Millennium (Series) | Study Guide

Stieg Larsson

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Millennium (Series) | 10 Things You Didn't Know

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Stieg Larsson's psychological thriller The Girl with the Dragon Tattoo captivated readers around the world with its fast-paced plot and memorable, troubled characters. First published in Sweden in 2005, the novel tells the story of Mikael Blomkvist, an investigative journalist, and Lisbeth Salander, a tech-savvy hacker, on a mission to solve a decades-old disappearance of a teenaged girl. Larsson wrote the novel to shine a light on misogyny and sexual assault, which he considered a cultural shame in his homeland of Sweden. He continued his story in two additional books that formed the Millennium trilogy: The Girl Who Played with Fire (2006) and The Girl Who Kicked the Hornet's'Nest (2007). Both also feature the duo of Blomkvist and Salander.

The critically acclaimed Millennium trilogy was praised for its brutally honest depictions of and meditations on violence against women. The series has since achieved incredible popularity, selling more than 80 million copies and spawning film adaptations in Sweden and the United States.

1. Larsson witnessed a gang rape as a teen—an event that inspired The Girl with the Dragon Tattoo.

When Larsson was 15, he witnessed the gang rape of a young girl at the hands of several of his friends. Larsson reportedly did nothing to intervene—a decision he would regret for the rest of his life. The girl, who shared the name Lisbeth with Larsson's protagonist in The Girl with the Dragon Tattoo, inspired the author to investigate violence against women in his native Sweden and write a novel from the point of view of a rape survivor. After Larsson's death, a friend of his explained that he never forgave himself for failing to help Lisbeth when he was a teenager.

2. The grisly murder of a prostitute in a Swedish slum also inspired The Girl with the Dragon Tattoo.

As a journalist, Larsson spent years investigating violence against women in Sweden. One incident that struck him as particularly horrific was the murder of Catrine da Costa in 1984. Da Costa was a prostitute who worked on Malmskillnadsgatan, a road in Stockholm that was notorious for prostitution, drug dealing, and other illicit activities. Da Costa's body was found heavily mutilated, with body parts thrown in two bags. Several men were put on trial—and later acquitted—for the murder, and the case remained unsolved. Larsson wrote The Girl with the Dragon Tattoo, in response, to illuminate this type of heinous violence in Sweden―a society that is often thought of as safe and polite internationally.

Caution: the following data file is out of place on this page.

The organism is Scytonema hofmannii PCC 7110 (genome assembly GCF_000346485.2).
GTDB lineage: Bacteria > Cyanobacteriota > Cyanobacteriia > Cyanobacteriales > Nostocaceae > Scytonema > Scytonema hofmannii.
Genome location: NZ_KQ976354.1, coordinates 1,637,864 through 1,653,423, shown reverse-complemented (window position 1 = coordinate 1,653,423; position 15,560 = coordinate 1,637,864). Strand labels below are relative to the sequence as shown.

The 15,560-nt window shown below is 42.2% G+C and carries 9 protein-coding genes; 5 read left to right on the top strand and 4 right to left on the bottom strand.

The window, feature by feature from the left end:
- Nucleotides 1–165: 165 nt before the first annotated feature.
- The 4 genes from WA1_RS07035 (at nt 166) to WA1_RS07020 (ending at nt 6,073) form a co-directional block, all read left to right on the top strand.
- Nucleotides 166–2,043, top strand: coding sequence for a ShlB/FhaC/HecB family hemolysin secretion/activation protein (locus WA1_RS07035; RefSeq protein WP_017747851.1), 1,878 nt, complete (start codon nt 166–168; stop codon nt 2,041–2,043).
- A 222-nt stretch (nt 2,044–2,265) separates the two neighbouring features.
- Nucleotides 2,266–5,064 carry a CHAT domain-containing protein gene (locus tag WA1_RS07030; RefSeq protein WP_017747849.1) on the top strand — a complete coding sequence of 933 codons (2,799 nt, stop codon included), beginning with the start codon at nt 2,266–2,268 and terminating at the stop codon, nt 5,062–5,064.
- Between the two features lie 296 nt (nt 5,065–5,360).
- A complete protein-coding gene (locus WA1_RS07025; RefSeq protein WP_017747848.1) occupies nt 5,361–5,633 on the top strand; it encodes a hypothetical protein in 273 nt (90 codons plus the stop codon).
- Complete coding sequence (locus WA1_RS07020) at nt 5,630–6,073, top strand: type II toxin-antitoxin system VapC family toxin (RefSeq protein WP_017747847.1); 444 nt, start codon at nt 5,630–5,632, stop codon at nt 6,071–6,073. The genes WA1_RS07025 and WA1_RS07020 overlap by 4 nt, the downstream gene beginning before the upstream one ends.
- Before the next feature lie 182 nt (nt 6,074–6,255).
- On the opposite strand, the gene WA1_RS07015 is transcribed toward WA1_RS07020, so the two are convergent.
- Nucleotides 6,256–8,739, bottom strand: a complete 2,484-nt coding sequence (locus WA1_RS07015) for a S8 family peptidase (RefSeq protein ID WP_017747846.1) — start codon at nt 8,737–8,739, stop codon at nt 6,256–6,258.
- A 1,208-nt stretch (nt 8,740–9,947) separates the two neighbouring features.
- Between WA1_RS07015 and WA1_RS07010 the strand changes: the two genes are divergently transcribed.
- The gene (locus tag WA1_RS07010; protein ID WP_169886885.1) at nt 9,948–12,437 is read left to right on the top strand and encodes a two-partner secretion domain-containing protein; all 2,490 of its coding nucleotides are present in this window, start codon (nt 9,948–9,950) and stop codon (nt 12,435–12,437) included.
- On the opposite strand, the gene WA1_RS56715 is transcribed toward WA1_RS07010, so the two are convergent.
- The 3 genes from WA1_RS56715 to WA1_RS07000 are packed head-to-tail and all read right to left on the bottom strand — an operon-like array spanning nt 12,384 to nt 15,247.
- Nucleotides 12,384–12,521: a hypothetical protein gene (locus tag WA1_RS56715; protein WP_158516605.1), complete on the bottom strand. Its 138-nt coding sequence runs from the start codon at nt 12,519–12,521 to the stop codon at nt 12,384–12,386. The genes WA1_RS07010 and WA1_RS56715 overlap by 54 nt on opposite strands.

3. The Girl with the Dragon Tattoo's original title was much more explicit regarding the theme of sexism.

Larsson initially had a different title in mind for The Girl with the Dragon Tattoo—he wanted to call it "Men Who Hate Women." The novel appeared under this title in Sweden but was changed for English-speaking audiences. Considering that Larsson portrays many of the male characters in the book as violent sexists, he thought the title would be suitable, if not subtle.

4. Death threats forced Larsson to forgo marrying his longtime partner.

Larsson received death threats while working as a writer and editor for Expo, an anti-fascist magazine, for which he conducted investigations of far right-wing organizations. Larsson's journalism attracted unwanted attention, and he received numerous death threats, anti-Semitic hate mail, and an envelope full of bullets. At one point, a group of neo-Nazis surrounded his building with baseball bats, waiting for him to come outside. Larsson spent years "lying low" amidst these threats, and his desire to remain anonymous prevented him from marrying his longtime partner, Eva Gabrielsson, since doing so would require them to publish their address. Gabrielsson later recalled: